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为何亚裔美国人总是“爱你在心口难开”?

更新时间:2019/1/15 20:51:25 来源:纽约时报中文网 作者:佚名

Why We Struggle to Say ‘I Love You’
为何亚裔美国人总是“爱你在心口难开”?

Is it true that Asian-Americans cannot say “I love you?” The striking title of the writer Lac Su’s memoir is “I Love Yous Are for White People,” which explores the emotional devastation wreaked on one Vietnamese family by its refugee experiences. I share some of Lac Su’s background, and it has been a lifelong effort to learn how to say, without awkwardness, “I love you.” I can do this for my son, and it is heartfelt, but it comes with an effort born of the self-consciousness I still feel when I say it to my father or brother.

亚裔美国人真的不能说“我爱你”吗?作家苏乐(Lac Su,音)的回忆录有个醒目的名字:《我爱你是白人才说的》(I Love you Are for White People),它探讨了一个越南家庭因难民经历而遭受的情感创伤。我和苏乐有一些相似的背景,一辈子都在努力学会如何自然地说出“我爱你”。我可以对儿子这样说,而且是发自内心的,但如果要对父亲或兄弟说,就需要有意识地做一番努力。

Thus, when the actress Sandra Oh won a Golden Globe for best actress in a television drama, “Killing Eve,” perhaps the most powerful part of her acceptance speech for many of us who are Asian-Americans was when she thanked her parents. Gazing at them in the audience, she said, in Korean, “I love you.” She was emotional, her parents were proud, and I could not help but project onto them one of the central dramas of Asian immigrant and refugee life: the silent sacrifice of the parents, the difficult gratitude of the children, revolving around the garbled expression of love.

因此,当演员吴卓珊(Sandra Oh)凭借电视剧《杀死伊芙》(Killing Eve)获得金球奖(Golden Globe)最佳女演员奖时,对我们这些亚裔美国人来说,她在获奖感言中感谢父母的那一段或许是最震撼的。她看着坐在观众席中的他们,用韩语说:“我爱你”。她很动情,她的父母很自豪,我不禁把亚洲移民和难民生活的核心戏码之一也投射到他们身上:父母默默牺牲,孩子们艰难感恩,兜着圈子含糊地表达爱意。

So many of our Asian parents have struggled, suffered and endured in ways that are completely beyond the imaginations of their children born or raised in North American comfort. This struggle and sacrifice was how Asian parents say “I love you” without having to say it. And so many of us children are not expected to say it either, but instead are expected to express love through gratitude, which means obeying our parents and following their wishes for how we should live our lives.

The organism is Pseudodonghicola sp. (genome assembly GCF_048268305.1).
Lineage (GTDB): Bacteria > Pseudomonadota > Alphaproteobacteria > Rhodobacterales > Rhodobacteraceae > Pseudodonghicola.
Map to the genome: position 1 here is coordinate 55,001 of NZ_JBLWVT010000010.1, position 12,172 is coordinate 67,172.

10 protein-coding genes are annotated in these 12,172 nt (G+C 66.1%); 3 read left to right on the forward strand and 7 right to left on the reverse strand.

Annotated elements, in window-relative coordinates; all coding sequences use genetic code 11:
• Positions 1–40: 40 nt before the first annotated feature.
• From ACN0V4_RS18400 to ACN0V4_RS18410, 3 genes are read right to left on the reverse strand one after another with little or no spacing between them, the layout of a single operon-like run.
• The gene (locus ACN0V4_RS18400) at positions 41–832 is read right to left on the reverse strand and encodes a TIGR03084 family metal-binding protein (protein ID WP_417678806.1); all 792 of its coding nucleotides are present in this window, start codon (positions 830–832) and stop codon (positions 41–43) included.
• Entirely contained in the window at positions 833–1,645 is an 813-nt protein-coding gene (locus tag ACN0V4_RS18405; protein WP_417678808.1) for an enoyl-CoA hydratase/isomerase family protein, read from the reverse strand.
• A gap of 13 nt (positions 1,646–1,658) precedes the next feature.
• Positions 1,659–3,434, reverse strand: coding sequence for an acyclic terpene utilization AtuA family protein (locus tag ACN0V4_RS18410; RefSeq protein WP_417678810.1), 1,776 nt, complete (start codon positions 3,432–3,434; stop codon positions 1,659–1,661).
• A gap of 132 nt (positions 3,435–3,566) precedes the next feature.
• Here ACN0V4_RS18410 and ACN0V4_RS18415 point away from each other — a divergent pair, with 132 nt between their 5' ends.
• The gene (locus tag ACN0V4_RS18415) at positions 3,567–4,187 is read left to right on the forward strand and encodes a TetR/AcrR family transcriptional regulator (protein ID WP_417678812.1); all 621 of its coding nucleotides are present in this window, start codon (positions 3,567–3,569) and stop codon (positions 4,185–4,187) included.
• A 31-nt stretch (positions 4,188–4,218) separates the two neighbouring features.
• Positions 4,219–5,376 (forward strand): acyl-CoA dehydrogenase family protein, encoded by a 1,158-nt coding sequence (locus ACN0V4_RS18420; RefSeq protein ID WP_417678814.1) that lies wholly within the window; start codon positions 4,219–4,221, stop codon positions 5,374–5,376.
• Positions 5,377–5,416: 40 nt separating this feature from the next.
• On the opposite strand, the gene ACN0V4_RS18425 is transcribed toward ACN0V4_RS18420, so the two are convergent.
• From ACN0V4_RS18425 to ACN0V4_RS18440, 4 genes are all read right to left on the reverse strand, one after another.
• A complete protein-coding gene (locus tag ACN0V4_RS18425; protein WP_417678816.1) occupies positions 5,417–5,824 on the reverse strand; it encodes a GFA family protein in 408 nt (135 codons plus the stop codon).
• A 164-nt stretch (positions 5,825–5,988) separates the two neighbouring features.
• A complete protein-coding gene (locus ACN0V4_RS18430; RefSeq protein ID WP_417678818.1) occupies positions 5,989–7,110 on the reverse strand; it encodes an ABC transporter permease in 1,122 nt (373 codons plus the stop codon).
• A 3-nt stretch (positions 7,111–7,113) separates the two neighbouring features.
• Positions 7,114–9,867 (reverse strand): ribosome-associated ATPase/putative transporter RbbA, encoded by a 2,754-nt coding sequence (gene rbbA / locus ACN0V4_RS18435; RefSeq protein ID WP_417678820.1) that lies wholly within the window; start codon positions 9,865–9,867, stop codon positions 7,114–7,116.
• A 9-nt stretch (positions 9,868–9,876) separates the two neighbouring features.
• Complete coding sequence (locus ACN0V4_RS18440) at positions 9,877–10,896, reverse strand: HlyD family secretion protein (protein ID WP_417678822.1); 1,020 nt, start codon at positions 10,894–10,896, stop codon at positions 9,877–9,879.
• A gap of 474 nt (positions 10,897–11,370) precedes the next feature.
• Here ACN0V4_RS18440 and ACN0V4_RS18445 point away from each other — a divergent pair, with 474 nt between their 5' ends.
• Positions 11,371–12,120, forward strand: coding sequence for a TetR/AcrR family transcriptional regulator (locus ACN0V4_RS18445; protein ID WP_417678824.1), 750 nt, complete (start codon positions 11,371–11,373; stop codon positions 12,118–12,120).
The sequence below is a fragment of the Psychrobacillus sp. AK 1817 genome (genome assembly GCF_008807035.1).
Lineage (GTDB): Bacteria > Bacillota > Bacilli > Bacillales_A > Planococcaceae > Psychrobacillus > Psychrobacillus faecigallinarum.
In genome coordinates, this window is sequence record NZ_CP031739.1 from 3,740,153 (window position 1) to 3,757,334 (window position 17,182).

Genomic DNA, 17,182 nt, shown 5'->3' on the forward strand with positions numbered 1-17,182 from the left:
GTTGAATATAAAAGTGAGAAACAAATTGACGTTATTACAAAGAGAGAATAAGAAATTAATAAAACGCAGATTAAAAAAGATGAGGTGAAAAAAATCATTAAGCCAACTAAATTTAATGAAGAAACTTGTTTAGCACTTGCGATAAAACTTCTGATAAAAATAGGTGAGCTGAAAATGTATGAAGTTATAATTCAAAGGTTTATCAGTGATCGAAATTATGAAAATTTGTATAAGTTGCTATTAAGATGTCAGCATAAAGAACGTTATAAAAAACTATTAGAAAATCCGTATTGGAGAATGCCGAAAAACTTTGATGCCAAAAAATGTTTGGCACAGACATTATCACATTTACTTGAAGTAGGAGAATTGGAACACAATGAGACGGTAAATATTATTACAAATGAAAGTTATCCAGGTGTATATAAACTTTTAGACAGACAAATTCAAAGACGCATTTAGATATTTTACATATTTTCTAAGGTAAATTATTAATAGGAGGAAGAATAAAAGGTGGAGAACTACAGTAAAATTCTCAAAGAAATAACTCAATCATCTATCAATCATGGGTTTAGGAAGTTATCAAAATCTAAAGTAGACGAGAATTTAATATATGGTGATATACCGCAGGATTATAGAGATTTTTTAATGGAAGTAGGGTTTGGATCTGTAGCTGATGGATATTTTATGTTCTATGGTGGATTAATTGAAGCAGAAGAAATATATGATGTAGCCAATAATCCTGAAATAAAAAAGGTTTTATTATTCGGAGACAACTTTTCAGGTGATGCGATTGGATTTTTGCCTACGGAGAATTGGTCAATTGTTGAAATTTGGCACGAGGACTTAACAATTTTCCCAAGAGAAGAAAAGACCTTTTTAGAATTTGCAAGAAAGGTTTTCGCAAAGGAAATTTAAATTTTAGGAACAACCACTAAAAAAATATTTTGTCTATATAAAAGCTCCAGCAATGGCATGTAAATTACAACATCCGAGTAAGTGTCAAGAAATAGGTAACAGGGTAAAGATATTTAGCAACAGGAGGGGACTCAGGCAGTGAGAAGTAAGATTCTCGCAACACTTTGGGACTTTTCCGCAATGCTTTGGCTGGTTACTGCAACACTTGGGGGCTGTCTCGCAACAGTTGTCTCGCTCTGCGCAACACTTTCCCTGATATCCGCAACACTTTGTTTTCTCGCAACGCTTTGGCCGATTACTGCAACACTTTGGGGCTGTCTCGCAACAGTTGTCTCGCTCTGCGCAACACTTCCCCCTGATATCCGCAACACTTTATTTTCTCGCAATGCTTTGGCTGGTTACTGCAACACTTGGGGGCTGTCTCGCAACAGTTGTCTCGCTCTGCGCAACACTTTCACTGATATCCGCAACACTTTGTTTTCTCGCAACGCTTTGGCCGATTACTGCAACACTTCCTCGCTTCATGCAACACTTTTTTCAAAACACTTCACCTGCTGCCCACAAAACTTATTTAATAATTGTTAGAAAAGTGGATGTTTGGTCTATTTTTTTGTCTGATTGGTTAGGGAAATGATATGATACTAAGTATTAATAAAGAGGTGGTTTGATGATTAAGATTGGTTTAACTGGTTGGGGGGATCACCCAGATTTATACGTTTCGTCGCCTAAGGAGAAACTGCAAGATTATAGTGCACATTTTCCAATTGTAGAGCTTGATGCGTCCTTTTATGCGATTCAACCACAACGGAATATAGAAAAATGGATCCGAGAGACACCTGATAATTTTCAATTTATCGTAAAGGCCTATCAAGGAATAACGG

我们许多亚洲父母的挣扎、痛苦和忍耐,完全不是他们在北美舒适环境中出生或长大的孩子们所能想象的。这种挣扎和牺牲就是亚洲父母沉默地表达“我爱你”的方式。所以他们也不期待我们这些孩子们说这样的话,相反,我们应该通过感恩来表达爱,这意味着我们要遵从父母,按照他们的意愿来生活。

Our parents, for the most part, told us to get a good education, get a good job and not speak up, things they had to do to survive. They have encouraged, or forced, many of us to become doctors, lawyers and engineers, and to feel ashamed if we do not. What these parents did not do was tell us we could become artists, actors or storytellers, people engaged in seemingly trivial, unsafe and unstable professions. This is why it has been so rare for me, as I give talks in different places around the country, to encounter Asian parents who embrace their children who do not become the “model minority.”

父母在大多数时候告诉我们,要接受良好的教育,找到一份好工作,不要大胆表态,为了生存,他们必须这样做。他们鼓励或强迫我们中的许多人成为医生、律师和工程师,如果我们不这样做,就会感到羞愧。这些父母没有告诉我们,我们本可以成为艺术家、演员或者讲故事的人,或者从事看似无关紧要、不安全和不稳定的职业。所以,当我在全国各地演讲时,很少见到亚洲父母同意自己的孩子不去当“模范少数族裔”。

I have met so few who have proudly told me that their children are English majors or have become writers or artists. Perhaps Ms. Oh’s parents were like this. I sometimes wish my parents would have been like this. But I became a writer despite, and perhaps because of, their resistance to the idea, my inarticulate desires pushing against their inarticulate sacrifice, all of it taking place before a backdrop of refugee life and racial reality.

很少有人骄傲地告诉我,他们的孩子是学英语专业的,或者已经成为作家或艺术家。也许吴卓珊的父母是这样,我有时希望我的父母也是这样的。但是不管怎么说,我还是当上了作家,或许是因为他们对这个想法的抵制,我说不出口的渴望抵抗着他们说不出口的牺牲,所有这一切都发生在难民生活和种族现实的背景之下。

I grew up in the relatively diverse city of San Jose, Calif., in the 1980s. My neighbors were older white working-class people, Mexican immigrants and Vietnamese refugees. Then I went to a mostly white high school, with only a handful of students of Asian descent. We knew we were different, but we found our difference a little difficult to put into words. We called ourselves “the Asian invasion.”

1980年代,我在相对多元化的加州圣何塞市长大。周围的邻居有年长的白人工薪阶层、墨西哥移民和越南难民。后来我上了一所以白人为主的高中,那里只有寥寥几个亚裔学生。我们知道我们是不同的,但是我们发现我们的不同很难用语言表达。我们称自己为“亚洲入侵”。